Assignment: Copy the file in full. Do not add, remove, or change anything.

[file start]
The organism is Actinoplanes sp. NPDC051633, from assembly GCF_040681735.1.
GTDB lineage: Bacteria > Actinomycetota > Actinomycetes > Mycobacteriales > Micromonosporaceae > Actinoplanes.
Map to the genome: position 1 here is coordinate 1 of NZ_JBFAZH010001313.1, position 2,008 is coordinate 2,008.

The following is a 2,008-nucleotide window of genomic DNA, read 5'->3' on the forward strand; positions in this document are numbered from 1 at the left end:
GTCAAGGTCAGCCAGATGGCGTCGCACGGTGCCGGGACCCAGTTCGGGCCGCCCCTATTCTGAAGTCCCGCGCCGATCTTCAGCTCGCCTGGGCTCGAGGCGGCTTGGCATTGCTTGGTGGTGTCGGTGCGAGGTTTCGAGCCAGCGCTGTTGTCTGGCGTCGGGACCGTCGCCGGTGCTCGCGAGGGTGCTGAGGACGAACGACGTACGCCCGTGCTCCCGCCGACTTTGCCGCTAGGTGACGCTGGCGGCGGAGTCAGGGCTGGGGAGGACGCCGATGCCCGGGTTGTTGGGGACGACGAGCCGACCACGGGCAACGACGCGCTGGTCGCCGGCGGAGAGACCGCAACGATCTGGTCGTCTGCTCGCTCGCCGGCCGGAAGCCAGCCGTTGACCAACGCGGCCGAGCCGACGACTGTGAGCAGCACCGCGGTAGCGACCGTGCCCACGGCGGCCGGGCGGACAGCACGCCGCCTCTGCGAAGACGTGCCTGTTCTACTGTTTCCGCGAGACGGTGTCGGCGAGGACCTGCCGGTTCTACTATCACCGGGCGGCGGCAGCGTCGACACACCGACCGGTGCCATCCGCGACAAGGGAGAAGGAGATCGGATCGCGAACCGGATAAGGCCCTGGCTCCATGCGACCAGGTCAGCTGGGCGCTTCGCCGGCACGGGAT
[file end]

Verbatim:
The organism is Actinoplanes sp. NPDC051633, from assembly GCF_040681735.1.
GTDB lineage: Bacteria > Actinomycetota > Actinomycetes > Mycobacteriales > Micromonosporaceae > Actinoplanes.
Map to the genome: position 1 here is coordinate 1 of NZ_JBFAZH010001313.1, position 2,008 is coordinate 2,008.

The following is a 2,008-nucleotide window of genomic DNA, read 5'->3' on the forward strand; positions in this document are numbered from 1 at the left end:
GTCAAGGTCAGCCAGATGGCGTCGCACGGTGCCGGGACCCAGTTCGGGCCGCCCCTATTCTGAAGTCCCGCGCCGATCTTCAGCTCGCCTGGGCTCGAGGCGGCTTGGCATTGCTTGGTGGTGTCGGTGCGAGGTTTCGAGCCAGCGCTGTTGTCTGGCGTCGGGACCGTCGCCGGTGCTCGCGAGGGTGCTGAGGACGAACGACGTACGCCCGTGCTCCCGCCGACTTTGCCGCTAGGTGACGCTGGCGGCGGAGTCAGGGCTGGGGAGGACGCCGATGCCCGGGTTGTTGGGGACGACGAGCCGACCACGGGCAACGACGCGCTGGTCGCCGGCGGAGAGACCGCAACGATCTGGTCGTCTGCTCGCTCGCCGGCCGGAAGCCAGCCGTTGACCAACGCGGCCGAGCCGACGACTGTGAGCAGCACCGCGGTAGCGACCGTGCCCACGGCGGCCGGGCGGACAGCACGCCGCCTCTGCGAAGACGTGCCTGTTCTACTGTTTCCGCGAGACGGTGTCGGCGAGGACCTGCCGGTTCTACTATCACCGGGCGGCGGCAGCGTCGACACACCGACCGGTGCCATCCGCGACAAGGGAGAAGGAGATCGGATCGCGAACCGGATAAGGCCCTGGCTCCATGCGACCAGGTCAGCTGGGCGCTTCGCCGGCACGGGAT